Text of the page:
YWCA Victoria speaks out on issues impacting women’s equality and advocates for improved opportunities for women. YWCA Victoria is committed to developing different forms of activism, often in partnership with other organisations, that contributes to informed and productive community debate, progressive public policy and positive changes for women. We advocate on issues such as affordable and appropriate housing for women, sexual and reproductive health rights and ending violence against women.
You can read about the issues we care about and advocate for here.
Review of the Charter of Human Rights and Responsibilities
In June 2011, the organisation submitted to the Review of the Charter of Human Rights and Responsibilities Act 2006. YWCA Victoria believes that additional rights should be included in the Charter of Human Rights and Responsibilities, to specifically protect Victorian women. While the Charter contains a number of civil, political and cultural rights, economic and social rights have not been included. YWCA Victoria understands that when women are unable to exercise their economic and social rights, they struggle to exercise their civil, political and cultural rights.
This submission will focus on YWCA Victoria priorities of housing, economic security and the prevention of violence against women and whilst this submission will emphasise gender equality for women as a whole, YWCA Victoria would like to note the importance of taking account of other groups whose rights are not guaranteed, such as CALD or indigenous women, women with disabilities or women from a rural or remote background.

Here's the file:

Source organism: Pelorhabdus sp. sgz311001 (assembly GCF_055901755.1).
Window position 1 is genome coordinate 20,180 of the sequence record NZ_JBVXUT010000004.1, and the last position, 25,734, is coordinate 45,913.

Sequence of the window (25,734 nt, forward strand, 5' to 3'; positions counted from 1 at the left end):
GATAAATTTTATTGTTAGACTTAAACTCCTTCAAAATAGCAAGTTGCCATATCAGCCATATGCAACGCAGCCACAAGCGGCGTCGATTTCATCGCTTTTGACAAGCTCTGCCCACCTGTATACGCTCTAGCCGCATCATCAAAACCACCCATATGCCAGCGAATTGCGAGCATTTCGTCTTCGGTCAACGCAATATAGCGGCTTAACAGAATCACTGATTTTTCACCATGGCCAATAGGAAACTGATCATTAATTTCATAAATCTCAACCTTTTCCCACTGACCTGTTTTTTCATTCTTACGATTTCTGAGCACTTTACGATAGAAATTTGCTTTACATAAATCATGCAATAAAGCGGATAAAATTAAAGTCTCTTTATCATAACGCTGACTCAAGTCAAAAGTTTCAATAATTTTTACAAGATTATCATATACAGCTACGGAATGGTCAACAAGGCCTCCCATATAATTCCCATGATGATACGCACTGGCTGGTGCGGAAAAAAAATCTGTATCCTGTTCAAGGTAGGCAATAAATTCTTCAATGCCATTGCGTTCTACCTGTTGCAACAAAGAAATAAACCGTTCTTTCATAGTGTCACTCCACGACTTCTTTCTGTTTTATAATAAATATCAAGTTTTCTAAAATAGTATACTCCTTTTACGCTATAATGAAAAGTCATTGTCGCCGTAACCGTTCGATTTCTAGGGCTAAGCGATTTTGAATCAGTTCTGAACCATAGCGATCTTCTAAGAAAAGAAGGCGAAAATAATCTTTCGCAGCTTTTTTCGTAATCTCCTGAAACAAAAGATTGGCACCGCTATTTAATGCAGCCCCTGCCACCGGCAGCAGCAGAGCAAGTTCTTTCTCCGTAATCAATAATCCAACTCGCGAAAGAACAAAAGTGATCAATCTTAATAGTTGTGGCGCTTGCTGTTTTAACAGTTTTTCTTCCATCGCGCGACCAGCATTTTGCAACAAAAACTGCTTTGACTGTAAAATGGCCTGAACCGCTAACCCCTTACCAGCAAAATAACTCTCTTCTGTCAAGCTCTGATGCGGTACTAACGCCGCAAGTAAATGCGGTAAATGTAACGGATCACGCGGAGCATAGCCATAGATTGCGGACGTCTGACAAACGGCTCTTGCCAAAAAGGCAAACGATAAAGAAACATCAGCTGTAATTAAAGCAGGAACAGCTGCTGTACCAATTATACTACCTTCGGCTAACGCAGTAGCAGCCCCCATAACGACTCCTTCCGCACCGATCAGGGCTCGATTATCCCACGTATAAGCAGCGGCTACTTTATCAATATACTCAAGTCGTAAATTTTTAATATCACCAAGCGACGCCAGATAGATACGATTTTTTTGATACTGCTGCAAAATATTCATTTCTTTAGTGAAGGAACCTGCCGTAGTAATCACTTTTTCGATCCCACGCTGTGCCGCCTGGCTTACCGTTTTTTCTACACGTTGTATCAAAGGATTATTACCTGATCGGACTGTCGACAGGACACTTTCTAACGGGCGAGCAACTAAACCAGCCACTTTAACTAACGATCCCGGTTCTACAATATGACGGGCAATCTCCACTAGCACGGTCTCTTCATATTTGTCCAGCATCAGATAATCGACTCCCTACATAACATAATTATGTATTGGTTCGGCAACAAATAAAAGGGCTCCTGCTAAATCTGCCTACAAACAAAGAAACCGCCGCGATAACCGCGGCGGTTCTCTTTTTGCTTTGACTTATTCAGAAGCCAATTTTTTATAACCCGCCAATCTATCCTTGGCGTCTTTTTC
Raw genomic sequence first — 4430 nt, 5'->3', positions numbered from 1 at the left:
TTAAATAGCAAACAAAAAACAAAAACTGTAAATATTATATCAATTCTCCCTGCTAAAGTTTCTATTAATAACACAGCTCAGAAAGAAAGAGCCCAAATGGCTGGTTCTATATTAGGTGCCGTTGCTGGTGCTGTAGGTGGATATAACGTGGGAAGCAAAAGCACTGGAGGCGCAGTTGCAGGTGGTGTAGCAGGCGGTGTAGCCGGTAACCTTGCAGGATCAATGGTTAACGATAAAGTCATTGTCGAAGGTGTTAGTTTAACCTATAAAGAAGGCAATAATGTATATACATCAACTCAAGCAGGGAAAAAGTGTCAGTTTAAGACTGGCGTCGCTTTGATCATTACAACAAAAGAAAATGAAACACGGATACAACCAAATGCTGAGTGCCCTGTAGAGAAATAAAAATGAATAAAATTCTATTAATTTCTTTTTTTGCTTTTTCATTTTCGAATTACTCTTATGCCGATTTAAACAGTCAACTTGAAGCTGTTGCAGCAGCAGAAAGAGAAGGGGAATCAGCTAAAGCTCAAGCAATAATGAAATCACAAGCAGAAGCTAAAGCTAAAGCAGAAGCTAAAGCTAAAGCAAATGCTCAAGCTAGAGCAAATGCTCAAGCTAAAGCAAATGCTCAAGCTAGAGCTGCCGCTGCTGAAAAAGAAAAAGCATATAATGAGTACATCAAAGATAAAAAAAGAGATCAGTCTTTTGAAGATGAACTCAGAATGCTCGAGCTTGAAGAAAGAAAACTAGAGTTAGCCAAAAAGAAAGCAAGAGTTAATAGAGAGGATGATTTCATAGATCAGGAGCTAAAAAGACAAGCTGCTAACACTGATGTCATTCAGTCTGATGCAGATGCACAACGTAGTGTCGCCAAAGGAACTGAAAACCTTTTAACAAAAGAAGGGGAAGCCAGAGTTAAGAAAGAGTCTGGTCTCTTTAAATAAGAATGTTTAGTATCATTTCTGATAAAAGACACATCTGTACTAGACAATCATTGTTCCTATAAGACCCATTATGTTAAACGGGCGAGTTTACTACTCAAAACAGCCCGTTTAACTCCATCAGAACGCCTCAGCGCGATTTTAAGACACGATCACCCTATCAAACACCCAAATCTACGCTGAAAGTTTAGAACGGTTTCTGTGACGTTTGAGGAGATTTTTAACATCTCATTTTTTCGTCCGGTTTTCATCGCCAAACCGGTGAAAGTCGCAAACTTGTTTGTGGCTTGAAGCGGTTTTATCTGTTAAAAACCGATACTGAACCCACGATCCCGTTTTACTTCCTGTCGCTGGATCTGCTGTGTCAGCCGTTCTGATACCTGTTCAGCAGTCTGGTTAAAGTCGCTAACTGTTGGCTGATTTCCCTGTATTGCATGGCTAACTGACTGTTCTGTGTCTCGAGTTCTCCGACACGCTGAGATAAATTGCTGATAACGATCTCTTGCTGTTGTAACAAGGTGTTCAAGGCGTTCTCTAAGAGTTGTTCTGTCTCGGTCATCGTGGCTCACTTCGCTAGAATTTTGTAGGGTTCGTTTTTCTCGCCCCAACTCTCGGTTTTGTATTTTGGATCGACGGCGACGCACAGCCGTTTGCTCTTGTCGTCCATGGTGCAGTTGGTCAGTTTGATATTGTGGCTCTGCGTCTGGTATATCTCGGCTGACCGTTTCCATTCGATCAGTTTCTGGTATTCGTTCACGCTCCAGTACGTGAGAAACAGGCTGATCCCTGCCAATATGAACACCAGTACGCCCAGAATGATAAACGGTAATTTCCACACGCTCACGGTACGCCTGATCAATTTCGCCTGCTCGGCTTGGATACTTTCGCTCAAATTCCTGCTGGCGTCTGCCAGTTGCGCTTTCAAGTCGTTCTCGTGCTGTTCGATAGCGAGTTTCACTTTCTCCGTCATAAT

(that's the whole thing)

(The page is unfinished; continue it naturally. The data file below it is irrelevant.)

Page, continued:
YWCA Victoria considers the Convention on the Elimination of All Forms of Discrimination against Women (CEDAW) as vital in ensuring women’s rights are protected in Victoria. The United Nations Human Rights Committee has confirmed that ‘gender equality is an overarching principle that applies to the enjoyment of all rights- civil, cultural, economic, political and social- and that the right to gender equality is not merely a right to non-discrimination’6. YWCA Victoria believes that the rights in CEDAW should be incorporated formally into the Charter.
YWCA Victoria believes that rights from the International Covenant on Economic, Social and Cultural Rights (ICESCR) should also be included in the Charter. Specifically, YWCA Victoria believes that the right to equality between men and women in the enjoyment of economic, social and cultural rights (Article 3), the obligation to protect the family and an obligation to provide special protection for mothers and children (Article 10), the right to an adequate standard of living including food, clothing and housing (Article 11) and the right to the highest attainable standard of health (Article 12) should be included in the Charter. YWCA Victoria believes that all of the rights mentioned above, as well as the civil and political rights on which the current Charter is based are interdependent and indivisible.
You can read more of our submission here.